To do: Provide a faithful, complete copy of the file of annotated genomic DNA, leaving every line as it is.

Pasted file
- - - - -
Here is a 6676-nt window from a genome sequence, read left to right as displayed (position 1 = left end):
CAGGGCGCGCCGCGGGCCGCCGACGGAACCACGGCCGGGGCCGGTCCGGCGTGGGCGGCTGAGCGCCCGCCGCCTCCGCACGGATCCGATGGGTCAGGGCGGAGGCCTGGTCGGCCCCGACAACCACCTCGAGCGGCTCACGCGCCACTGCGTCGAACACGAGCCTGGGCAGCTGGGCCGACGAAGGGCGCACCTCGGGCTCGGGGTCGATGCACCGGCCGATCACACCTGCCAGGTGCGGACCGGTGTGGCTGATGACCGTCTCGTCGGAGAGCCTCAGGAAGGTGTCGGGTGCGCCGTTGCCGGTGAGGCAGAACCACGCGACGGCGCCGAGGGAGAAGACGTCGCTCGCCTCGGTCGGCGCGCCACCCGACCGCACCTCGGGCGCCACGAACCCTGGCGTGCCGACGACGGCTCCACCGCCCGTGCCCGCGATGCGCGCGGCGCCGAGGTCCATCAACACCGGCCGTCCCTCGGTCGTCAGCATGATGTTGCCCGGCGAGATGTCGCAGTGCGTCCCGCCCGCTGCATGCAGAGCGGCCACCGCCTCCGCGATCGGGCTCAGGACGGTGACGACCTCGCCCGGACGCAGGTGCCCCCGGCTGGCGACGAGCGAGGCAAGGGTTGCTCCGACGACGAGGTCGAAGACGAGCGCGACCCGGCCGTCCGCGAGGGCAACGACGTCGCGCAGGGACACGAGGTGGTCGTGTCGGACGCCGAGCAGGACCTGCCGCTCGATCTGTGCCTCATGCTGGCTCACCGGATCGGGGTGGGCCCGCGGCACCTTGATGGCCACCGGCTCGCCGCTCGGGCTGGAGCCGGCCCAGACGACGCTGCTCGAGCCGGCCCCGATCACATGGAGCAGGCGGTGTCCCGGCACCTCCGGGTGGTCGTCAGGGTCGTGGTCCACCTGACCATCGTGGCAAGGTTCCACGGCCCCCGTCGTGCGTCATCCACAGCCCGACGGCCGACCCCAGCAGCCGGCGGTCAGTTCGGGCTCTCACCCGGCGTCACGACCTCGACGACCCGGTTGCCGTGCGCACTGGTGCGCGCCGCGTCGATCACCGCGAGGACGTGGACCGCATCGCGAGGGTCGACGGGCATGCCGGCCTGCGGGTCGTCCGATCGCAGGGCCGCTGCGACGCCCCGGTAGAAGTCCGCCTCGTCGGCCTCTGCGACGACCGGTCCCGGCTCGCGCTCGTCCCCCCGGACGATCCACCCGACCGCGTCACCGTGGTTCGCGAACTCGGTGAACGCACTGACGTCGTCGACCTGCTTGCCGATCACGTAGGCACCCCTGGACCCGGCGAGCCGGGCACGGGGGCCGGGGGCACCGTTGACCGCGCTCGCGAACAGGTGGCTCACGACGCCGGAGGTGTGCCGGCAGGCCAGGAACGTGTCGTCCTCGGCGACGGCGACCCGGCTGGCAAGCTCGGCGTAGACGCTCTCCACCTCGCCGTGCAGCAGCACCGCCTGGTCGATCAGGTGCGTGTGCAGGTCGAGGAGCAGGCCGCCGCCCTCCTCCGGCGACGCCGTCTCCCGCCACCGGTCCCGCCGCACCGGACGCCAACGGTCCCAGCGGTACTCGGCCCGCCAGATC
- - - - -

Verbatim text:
Here is a 6676-nt window from a genome sequence, read left to right as displayed (position 1 = left end):
CAGGGCGCGCCGCGGGCCGCCGACGGAACCACGGCCGGGGCCGGTCCGGCGTGGGCGGCTGAGCGCCCGCCGCCTCCGCACGGATCCGATGGGTCAGGGCGGAGGCCTGGTCGGCCCCGACAACCACCTCGAGCGGCTCACGCGCCACTGCGTCGAACACGAGCCTGGGCAGCTGGGCCGACGAAGGGCGCACCTCGGGCTCGGGGTCGATGCACCGGCCGATCACACCTGCCAGGTGCGGACCGGTGTGGCTGATGACCGTCTCGTCGGAGAGCCTCAGGAAGGTGTCGGGTGCGCCGTTGCCGGTGAGGCAGAACCACGCGACGGCGCCGAGGGAGAAGACGTCGCTCGCCTCGGTCGGCGCGCCACCCGACCGCACCTCGGGCGCCACGAACCCTGGCGTGCCGACGACGGCTCCACCGCCCGTGCCCGCGATGCGCGCGGCGCCGAGGTCCATCAACACCGGCCGTCCCTCGGTCGTCAGCATGATGTTGCCCGGCGAGATGTCGCAGTGCGTCCCGCCCGCTGCATGCAGAGCGGCCACCGCCTCCGCGATCGGGCTCAGGACGGTGACGACCTCGCCCGGACGCAGGTGCCCCCGGCTGGCGACGAGCGAGGCAAGGGTTGCTCCGACGACGAGGTCGAAGACGAGCGCGACCCGGCCGTCCGCGAGGGCAACGACGTCGCGCAGGGACACGAGGTGGTCGTGTCGGACGCCGAGCAGGACCTGCCGCTCGATCTGTGCCTCATGCTGGCTCACCGGATCGGGGTGGGCCCGCGGCACCTTGATGGCCACCGGCTCGCCGCTCGGGCTGGAGCCGGCCCAGACGACGCTGCTCGAGCCGGCCCCGATCACATGGAGCAGGCGGTGTCCCGGCACCTCCGGGTGGTCGTCAGGGTCGTGGTCCACCTGACCATCGTGGCAAGGTTCCACGGCCCCCGTCGTGCGTCATCCACAGCCCGACGGCCGACCCCAGCAGCCGGCGGTCAGTTCGGGCTCTCACCCGGCGTCACGACCTCGACGACCCGGTTGCCGTGCGCACTGGTGCGCGCCGCGTCGATCACCGCGAGGACGTGGACCGCATCGCGAGGGTCGACGGGCATGCCGGCCTGCGGGTCGTCCGATCGCAGGGCCGCTGCGACGCCCCGGTAGAAGTCCGCCTCGTCGGCCTCTGCGACGACCGGTCCCGGCTCGCGCTCGTCCCCCCGGACGATCCACCCGACCGCGTCACCGTGGTTCGCGAACTCGGTGAACGCACTGACGTCGTCGACCTGCTTGCCGATCACGTAGGCACCCCTGGACCCGGCGAGCCGGGCACGGGGGCCGGGGGCACCGTTGACCGCGCTCGCGAACAGGTGGCTCACGACGCCGGAGGTGTGCCGGCAGGCCAGGAACGTGTCGTCCTCGGCGACGGCGACCCGGCTGGCAAGCTCGGCGTAGACGCTCTCCACCTCGCCGTGCAGCAGCACCGCCTGGTCGATCAGGTGCGTGTGCAGGTCGAGGAGCAGGCCGCCGCCCTCCTCCGGCGACGCCGTCTCCCGCCACCGGTCCCGCCGCACCGGACGCCAACGGTCCCAGCGGTACTCGGCCCGCCAGATC